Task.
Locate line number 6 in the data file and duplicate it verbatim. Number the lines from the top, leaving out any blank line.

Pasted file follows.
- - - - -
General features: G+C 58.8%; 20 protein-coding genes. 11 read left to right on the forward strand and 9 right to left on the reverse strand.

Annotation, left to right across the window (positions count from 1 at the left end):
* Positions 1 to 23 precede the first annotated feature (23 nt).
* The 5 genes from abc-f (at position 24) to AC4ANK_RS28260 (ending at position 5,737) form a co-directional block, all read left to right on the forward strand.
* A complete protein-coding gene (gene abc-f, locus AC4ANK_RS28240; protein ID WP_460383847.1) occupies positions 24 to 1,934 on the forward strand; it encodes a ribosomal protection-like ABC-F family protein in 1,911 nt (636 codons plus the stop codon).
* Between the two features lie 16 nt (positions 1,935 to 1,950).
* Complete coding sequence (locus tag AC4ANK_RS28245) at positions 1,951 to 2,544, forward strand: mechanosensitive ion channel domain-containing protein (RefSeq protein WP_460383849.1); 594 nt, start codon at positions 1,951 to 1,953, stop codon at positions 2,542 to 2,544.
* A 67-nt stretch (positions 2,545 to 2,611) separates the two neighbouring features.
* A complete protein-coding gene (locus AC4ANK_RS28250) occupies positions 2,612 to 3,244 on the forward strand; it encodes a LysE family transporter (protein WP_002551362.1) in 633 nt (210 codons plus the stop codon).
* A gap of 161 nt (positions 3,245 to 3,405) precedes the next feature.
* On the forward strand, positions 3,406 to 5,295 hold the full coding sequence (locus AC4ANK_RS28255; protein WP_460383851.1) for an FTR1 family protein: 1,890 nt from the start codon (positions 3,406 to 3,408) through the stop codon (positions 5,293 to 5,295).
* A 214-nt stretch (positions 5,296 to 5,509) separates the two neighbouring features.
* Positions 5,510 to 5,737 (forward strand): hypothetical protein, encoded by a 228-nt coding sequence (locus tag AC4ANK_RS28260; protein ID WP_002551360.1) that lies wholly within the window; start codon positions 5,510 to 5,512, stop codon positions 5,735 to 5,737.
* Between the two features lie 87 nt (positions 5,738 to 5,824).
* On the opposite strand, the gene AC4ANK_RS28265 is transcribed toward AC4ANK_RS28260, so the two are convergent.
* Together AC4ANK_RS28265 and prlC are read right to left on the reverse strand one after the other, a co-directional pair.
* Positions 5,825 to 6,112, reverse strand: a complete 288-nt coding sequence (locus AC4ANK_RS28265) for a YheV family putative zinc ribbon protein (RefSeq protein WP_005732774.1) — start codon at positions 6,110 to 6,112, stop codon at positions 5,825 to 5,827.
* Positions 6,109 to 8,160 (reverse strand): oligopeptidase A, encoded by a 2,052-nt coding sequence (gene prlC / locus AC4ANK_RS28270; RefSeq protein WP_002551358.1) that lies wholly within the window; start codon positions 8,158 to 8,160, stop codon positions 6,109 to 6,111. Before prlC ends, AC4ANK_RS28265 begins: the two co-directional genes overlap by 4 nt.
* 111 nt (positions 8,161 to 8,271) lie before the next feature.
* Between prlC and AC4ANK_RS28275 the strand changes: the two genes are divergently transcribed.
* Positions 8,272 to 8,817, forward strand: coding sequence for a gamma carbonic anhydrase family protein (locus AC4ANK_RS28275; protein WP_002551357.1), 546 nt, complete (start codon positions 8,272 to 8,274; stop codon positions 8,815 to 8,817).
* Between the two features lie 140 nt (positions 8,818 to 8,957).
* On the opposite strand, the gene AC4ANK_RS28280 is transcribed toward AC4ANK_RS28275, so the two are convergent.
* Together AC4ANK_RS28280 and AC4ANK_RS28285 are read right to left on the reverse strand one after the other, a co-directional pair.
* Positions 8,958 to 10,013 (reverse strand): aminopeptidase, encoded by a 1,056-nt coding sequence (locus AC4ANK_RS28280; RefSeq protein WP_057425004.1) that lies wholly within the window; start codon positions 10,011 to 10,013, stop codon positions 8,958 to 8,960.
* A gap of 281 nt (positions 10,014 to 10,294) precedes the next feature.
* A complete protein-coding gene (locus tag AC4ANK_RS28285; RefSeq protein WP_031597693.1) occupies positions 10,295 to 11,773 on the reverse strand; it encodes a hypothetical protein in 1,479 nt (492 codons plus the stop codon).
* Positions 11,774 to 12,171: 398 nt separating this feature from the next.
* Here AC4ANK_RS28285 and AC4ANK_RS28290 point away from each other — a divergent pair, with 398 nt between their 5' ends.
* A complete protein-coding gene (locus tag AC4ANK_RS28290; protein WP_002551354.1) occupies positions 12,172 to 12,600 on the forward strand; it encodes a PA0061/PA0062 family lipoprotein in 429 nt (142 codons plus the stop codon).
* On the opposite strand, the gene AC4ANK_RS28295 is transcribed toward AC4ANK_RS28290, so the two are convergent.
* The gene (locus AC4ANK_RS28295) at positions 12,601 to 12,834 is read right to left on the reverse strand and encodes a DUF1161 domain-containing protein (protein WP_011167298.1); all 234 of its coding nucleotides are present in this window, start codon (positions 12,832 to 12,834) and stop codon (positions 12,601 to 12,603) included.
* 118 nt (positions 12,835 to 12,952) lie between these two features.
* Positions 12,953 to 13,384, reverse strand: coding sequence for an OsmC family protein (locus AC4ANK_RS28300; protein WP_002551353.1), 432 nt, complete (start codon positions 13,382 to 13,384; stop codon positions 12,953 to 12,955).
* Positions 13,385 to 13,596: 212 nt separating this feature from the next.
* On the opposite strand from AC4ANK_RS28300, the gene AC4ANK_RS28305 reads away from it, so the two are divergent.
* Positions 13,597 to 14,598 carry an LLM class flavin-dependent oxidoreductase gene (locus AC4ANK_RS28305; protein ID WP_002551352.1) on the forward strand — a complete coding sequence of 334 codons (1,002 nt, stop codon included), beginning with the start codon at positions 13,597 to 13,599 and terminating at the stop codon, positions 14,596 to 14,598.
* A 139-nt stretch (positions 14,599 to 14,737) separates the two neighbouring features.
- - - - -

* Between the two features lie 16 nt (positions 1,935 to 1,950).